How Do I Get My Work Comp Money?

In Illinois you cannot get your Illinois Workers’ Compensation settlement money until your medical treatment has been completed and your doctor releases you permanently from further treatment.

This is because your settlement is based on the type of injury you experienced, the medical treatment you received (such as surgery or injections), and any permanent restrictions you have.

Do not let the insurance company forget to pay your settlement. Some companies will hope an injured worker does not understand they are entitled to money once the doctor has released them from care.

The settlement must be put in writing and submitted to an Arbitrator for approval. Payment usually comes within 4 weeks.

If you do not see a settlement from the insurance company or one of their lawyers contacts you, then make sure to get an Illinois Workers’ Compensation attorney to help you.

You may consult with a lawyer to review the amount of money you should receive for your settlement. There are no attorney fees owed until the end of the case when you are paid your money. Under Illinois law the attorney fees are limited to 20 percent of the settlement.

Questions about your work injury? Feel free to contact Illinois Work Comp Attorney Dirk May at 309-827-4371.

Deputy Injured In Crash

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Law enforcement injured on the job or in vehicle crash may receive Illinois Workers’ Compensation benefits.

This includes medical treatment, off work pay, and a settlement once medical treatment is completed.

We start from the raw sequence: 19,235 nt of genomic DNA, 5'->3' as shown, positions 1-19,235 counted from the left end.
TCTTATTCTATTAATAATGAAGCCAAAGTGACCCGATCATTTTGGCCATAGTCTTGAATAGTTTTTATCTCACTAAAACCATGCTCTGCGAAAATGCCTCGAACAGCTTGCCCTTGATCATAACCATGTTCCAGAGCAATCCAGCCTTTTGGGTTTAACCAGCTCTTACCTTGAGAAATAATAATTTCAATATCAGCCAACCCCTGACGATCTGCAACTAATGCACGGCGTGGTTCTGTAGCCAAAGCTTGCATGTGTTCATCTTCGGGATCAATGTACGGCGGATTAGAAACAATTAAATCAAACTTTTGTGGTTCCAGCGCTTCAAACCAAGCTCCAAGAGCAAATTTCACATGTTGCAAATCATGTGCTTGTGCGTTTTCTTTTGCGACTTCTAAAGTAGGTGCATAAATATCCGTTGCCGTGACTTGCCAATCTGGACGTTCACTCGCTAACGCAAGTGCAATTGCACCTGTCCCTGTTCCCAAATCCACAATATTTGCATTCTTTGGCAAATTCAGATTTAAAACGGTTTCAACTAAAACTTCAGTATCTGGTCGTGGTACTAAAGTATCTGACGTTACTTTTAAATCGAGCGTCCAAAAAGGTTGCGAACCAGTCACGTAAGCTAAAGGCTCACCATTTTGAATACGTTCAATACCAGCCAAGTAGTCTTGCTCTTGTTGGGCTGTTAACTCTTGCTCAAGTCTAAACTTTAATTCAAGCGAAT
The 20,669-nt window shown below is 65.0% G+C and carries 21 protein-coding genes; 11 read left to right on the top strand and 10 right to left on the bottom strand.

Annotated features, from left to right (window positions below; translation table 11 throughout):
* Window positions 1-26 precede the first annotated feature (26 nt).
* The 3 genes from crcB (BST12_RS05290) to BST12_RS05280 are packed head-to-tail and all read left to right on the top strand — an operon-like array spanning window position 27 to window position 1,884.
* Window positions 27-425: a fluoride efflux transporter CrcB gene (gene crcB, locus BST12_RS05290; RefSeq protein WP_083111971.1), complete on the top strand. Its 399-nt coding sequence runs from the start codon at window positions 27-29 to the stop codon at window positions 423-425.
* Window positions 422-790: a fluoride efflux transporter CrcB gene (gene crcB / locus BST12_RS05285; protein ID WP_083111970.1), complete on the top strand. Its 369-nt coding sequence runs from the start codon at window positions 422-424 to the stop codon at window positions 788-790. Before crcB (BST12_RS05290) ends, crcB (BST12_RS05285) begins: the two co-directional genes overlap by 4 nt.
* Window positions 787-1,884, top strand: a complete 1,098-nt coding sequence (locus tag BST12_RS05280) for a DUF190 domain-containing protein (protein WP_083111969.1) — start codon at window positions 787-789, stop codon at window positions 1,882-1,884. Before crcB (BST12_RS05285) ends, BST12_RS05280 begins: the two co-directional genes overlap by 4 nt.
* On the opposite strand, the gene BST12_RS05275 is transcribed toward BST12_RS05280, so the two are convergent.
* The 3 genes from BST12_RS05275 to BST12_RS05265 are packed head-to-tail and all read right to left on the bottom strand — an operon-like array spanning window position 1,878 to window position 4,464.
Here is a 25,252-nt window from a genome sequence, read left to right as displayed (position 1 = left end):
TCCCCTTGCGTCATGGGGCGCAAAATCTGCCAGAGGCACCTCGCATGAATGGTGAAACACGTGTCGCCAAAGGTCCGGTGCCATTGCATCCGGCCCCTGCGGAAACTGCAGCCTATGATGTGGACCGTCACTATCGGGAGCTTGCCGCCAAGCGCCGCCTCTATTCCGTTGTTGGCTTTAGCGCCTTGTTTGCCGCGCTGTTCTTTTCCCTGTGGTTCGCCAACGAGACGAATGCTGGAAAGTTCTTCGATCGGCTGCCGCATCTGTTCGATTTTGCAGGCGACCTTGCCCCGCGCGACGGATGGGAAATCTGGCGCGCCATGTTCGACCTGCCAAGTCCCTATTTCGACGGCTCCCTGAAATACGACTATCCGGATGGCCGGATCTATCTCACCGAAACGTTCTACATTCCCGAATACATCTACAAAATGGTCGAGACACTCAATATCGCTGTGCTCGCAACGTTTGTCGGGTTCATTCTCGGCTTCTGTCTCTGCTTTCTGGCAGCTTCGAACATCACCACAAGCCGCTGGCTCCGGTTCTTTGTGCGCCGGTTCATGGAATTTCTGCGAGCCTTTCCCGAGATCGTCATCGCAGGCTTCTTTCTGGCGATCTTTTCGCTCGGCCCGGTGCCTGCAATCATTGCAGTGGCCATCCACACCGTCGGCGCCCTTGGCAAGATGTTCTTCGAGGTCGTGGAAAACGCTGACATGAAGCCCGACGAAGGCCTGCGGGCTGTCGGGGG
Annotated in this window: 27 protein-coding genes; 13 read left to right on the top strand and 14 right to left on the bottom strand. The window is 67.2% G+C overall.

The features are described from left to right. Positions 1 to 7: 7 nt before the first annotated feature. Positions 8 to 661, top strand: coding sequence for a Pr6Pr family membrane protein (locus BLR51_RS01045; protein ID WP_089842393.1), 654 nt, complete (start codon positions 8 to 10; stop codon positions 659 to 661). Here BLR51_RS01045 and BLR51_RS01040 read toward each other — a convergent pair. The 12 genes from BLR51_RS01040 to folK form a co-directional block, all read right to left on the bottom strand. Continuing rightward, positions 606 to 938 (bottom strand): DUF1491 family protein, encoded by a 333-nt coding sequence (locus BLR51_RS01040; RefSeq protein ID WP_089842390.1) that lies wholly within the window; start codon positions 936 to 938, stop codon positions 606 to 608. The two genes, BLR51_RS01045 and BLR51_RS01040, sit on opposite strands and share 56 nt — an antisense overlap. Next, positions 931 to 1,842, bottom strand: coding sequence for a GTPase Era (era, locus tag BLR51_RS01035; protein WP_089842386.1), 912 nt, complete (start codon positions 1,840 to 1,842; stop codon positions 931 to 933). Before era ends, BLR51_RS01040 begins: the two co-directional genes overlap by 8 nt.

Contact us if you have been injured.

What Increases Your Work Injury Settlement?

In Illinois the value of your settlement is based on your earnings the year before you were injured at work.

The higher your wages, the more your settlement increases.

For instance, someone who earns $12 an hour will have a lower base than the worker who earns $30 per hour. The same injury will be worth more to the higher wage worker.

The type of medical treatment impacts the amount of your settlement. Someone who has only physical therapy will be receive less money than someone who undergoes surgery.

If you have permanent restrictions the value of your case increases dramatically. This would include limits on standing, walking, and lifting.

Do not let the insurance company tell you something about your settlement that is not based in the Illinois Workers’ Compensation Act.

Verify everything with an experienced Illinois Workers’ Compensation lawyer.

Questions about your case? Feel free to discuss with Illinois Workers’ Compensation Lawyer Dirk May at 309-827-4371.